This one powerful quote really captured a lot. Do those of us that are more well off, more educated, more disposable time/income/talent see ourselves as having a duty to share that and improve the lives of our fellow man? This guy was also so unattached to the idea of ‘patriotism’ that he could really look through the fact his country was defeated, in shambles, and use whatever gifts he had to act towards the real good of his fellow countryman. What would we do if a mid-east country took over the US? Would we have seen it that way if the roles were reversed? I think this is the difference between good patriotism and bad/hijacked patriotism.

This all came up for me as I’ve been pondering a lot of the disasters happening: New Orleans, the mortgage collapse, California wildfires, etc. There’s a big part of me that has been frustrated by the lack of listening to warnings and not using one’s head to realize you’re living in a notorious fire break, that you’re living below sea level, or not doing enough homework to know you’re getting into risky financial dealings. I found myself shrugging a lot and asking why these folks, who took on added risk, didn’t realize it requires one to mitigate that risk with more expensive preparations (insurance) or the knowledge and acceptance it might go sour and you’ll be left holding the bag. Why all this complaining about the federal government not fixing things when there is a good deal of personal responsibility to be accounted for as well?

But there is a flip side. As this Iraqi saw, one should take a real step back (and a major step out of oneself) and think along the lines that everyone in my house, my neighborhood, my commute to work, my city, my country – are one large family – and some of us are given the intelligence to see and manage things better. Just as some of us have the gifts of being doctors/nurses and healing, others to grow crops, etc. These individual things aren’t to be overly proud or self-serving with – but to recognize that our human family as a whole needs all these elements working together to work at all. Yes, some of these abilities and gifts require a lot more work/effort to develop and perform in a much more visible/lucrative way in our current socio-economic structure – but when it comes to looking around again and thinking ‘family’ – well, I’ll argue that starts making things look different. It goes beyond just mere humanitarianism, or patriotism, or the like. Instead, I’d argue that patriotism, humanitarianism, and other efforts flow from *that* core value of knowing we’re in a family.  And as a Christian, a certain view and value of each human person. That looks a lot more like the Iraqi – using the gifts of financial planning, foresight, and put our education/skills to the use of helping others that are not given that gift. This does not necessarily mean bailing folks out wholesale from dumb choices (I’d argue that it doesn’t actually help to always bail people out), but maybe it means putting up the structures or helping educate. It might mean giving financial advice and counseling to others that might not have that education.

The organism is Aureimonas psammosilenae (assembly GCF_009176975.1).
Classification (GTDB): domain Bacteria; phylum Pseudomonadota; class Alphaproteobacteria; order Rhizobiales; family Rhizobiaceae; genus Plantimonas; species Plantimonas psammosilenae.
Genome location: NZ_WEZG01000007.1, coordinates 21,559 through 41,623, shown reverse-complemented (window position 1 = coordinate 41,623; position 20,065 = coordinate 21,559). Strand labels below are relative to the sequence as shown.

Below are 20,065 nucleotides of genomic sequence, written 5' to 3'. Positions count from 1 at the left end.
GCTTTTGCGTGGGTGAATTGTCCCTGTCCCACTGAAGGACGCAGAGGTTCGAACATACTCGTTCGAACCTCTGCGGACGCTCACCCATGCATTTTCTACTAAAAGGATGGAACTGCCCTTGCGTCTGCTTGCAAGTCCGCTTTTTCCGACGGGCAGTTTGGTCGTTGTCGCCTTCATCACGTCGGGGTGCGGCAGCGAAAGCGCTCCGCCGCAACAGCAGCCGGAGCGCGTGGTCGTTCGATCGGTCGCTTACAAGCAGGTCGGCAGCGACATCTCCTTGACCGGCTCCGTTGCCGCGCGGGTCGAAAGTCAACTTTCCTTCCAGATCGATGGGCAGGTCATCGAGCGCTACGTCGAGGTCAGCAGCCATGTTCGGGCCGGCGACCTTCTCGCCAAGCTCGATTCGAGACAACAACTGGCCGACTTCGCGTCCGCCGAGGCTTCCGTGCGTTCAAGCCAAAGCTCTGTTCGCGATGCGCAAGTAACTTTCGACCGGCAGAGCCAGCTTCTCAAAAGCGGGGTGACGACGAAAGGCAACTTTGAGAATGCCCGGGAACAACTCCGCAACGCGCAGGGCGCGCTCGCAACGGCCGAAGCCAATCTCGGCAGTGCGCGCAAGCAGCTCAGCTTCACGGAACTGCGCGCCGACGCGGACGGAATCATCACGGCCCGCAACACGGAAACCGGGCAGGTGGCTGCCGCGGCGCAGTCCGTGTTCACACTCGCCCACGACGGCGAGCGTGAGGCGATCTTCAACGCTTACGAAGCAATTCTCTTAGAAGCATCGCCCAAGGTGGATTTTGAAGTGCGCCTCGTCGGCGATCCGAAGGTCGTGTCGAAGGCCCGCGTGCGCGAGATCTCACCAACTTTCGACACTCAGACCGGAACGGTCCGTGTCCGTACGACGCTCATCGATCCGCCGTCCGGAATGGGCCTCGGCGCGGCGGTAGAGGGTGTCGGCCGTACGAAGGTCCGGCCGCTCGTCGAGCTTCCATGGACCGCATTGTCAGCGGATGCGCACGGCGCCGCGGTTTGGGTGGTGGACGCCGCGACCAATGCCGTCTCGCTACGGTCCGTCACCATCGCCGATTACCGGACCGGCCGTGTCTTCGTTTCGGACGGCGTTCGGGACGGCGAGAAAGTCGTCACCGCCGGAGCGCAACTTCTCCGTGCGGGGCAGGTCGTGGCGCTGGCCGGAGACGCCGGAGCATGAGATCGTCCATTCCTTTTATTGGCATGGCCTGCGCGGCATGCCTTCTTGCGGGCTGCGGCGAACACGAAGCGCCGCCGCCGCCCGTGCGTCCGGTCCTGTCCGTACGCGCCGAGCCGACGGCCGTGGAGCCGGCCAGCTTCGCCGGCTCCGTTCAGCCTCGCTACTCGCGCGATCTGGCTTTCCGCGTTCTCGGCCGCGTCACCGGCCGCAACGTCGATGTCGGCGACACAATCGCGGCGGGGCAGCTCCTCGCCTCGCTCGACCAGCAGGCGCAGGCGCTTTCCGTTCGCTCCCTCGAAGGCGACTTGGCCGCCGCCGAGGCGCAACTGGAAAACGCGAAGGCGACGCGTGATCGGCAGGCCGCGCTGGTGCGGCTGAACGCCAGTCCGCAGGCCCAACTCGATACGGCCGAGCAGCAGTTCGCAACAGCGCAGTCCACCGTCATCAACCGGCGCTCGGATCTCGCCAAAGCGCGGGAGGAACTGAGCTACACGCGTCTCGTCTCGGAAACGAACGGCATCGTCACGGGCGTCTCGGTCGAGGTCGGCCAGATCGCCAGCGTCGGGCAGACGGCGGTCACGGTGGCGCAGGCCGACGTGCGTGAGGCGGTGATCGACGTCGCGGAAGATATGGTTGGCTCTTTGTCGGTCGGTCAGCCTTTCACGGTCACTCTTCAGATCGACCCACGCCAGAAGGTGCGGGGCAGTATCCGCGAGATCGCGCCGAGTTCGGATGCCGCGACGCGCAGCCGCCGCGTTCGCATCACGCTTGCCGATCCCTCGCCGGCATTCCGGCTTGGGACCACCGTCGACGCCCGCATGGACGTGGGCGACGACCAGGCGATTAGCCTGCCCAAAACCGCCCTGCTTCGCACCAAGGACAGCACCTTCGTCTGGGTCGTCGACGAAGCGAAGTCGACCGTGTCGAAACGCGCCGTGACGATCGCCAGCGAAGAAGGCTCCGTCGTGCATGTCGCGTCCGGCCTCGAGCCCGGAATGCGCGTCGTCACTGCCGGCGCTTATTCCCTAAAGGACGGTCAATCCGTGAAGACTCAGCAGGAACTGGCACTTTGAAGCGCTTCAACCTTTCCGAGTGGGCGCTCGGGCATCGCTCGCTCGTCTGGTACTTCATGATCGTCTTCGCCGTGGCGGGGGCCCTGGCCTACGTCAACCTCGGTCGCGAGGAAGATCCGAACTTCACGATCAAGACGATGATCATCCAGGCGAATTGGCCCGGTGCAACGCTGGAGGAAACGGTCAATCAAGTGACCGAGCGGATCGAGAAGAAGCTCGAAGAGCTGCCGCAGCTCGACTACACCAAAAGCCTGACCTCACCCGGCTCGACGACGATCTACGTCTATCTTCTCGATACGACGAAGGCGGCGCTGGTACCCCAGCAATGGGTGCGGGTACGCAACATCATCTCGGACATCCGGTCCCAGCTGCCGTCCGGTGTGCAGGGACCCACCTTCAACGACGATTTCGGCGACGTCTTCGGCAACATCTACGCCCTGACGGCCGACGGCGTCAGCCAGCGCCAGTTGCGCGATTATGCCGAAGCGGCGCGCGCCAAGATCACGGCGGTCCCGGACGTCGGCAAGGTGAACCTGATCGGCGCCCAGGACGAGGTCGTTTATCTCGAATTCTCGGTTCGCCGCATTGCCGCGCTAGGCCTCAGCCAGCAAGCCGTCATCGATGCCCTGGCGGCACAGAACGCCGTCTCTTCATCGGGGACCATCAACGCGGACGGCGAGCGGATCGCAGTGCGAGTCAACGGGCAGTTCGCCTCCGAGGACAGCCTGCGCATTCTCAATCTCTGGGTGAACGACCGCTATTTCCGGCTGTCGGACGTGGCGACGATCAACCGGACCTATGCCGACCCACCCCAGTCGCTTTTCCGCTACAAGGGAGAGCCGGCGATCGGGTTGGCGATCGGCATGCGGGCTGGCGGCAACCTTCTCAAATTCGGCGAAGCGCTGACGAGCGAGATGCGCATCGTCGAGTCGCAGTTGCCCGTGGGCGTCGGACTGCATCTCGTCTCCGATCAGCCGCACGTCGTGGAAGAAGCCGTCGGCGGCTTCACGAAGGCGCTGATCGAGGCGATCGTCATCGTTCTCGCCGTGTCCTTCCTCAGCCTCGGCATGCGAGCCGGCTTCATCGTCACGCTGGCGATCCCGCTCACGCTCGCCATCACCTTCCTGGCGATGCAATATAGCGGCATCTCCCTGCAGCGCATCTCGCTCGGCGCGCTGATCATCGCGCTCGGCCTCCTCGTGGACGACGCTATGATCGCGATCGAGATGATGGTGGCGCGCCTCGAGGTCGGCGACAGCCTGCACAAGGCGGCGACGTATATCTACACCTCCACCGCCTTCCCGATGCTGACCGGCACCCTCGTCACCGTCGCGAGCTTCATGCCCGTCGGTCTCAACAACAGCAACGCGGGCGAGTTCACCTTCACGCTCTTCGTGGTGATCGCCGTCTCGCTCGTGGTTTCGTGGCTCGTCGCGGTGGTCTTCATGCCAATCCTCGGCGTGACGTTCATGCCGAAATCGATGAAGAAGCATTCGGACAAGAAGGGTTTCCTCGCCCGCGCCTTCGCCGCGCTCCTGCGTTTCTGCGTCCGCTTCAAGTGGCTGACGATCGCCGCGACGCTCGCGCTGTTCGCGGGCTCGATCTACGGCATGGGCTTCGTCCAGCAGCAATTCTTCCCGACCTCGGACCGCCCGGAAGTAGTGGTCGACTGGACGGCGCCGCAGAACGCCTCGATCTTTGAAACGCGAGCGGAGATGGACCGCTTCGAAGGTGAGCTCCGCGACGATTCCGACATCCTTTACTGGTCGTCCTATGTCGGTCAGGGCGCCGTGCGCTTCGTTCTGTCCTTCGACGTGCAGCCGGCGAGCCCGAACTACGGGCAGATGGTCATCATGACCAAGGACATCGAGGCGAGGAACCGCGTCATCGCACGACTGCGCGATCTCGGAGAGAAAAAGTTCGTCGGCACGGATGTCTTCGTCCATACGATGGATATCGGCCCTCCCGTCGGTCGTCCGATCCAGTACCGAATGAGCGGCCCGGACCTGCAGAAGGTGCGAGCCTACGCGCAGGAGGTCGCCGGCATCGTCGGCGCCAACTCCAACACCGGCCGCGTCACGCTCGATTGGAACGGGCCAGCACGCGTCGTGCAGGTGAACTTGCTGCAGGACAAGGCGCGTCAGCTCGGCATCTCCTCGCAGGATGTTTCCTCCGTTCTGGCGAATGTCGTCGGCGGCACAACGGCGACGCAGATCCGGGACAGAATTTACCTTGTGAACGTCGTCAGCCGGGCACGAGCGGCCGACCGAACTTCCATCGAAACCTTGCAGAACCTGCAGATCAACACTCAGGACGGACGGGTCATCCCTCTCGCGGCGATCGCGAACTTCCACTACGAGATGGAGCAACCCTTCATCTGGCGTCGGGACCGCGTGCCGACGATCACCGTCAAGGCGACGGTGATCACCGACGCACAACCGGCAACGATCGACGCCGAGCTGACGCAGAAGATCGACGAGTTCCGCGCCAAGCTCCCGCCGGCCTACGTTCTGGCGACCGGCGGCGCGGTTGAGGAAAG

And the core of all this requires a relationship with folks. Especially relationships with folks that need it – who (I’ve found) aren’t the folks that are normally in our social and friendship circles. This requires working on something called ‘community’ which is nothing other than building relationships of whatever levels with each other. And that requires putting ourselves into places and with people we normally wouldn’t spend time with to learn what it is they are, or have been, (or working with to help them see what they can) contributing all along. Which is my next sticking point. It seems we are increasingly becoming isolated in our relationships – and more and more rarely interact with folks way outside our own circles. And it makes sense; I know how hard it is to reach across that divide and struggle with misunderstanding or differences. For all technologies’ advancements in sharing communication – I see us becoming increasingly isolationist. My observation is that people in public places don’t talk to each other; they text their circle of friends on a cel phone or play a purely individual handheld game. I find this an extremely worrying trend. Without relationships with others – a constant flow of new and different relationships – it’s very easy to start seeing others, or classes, or groups, not as people who have something important to contribute to the whole family – but as pointless or even obstacles or hindrances to what we want. Ever felt that?

“Oh no. Here comes Santa Clause…”

“Oh no. Here comes Santa Clause…”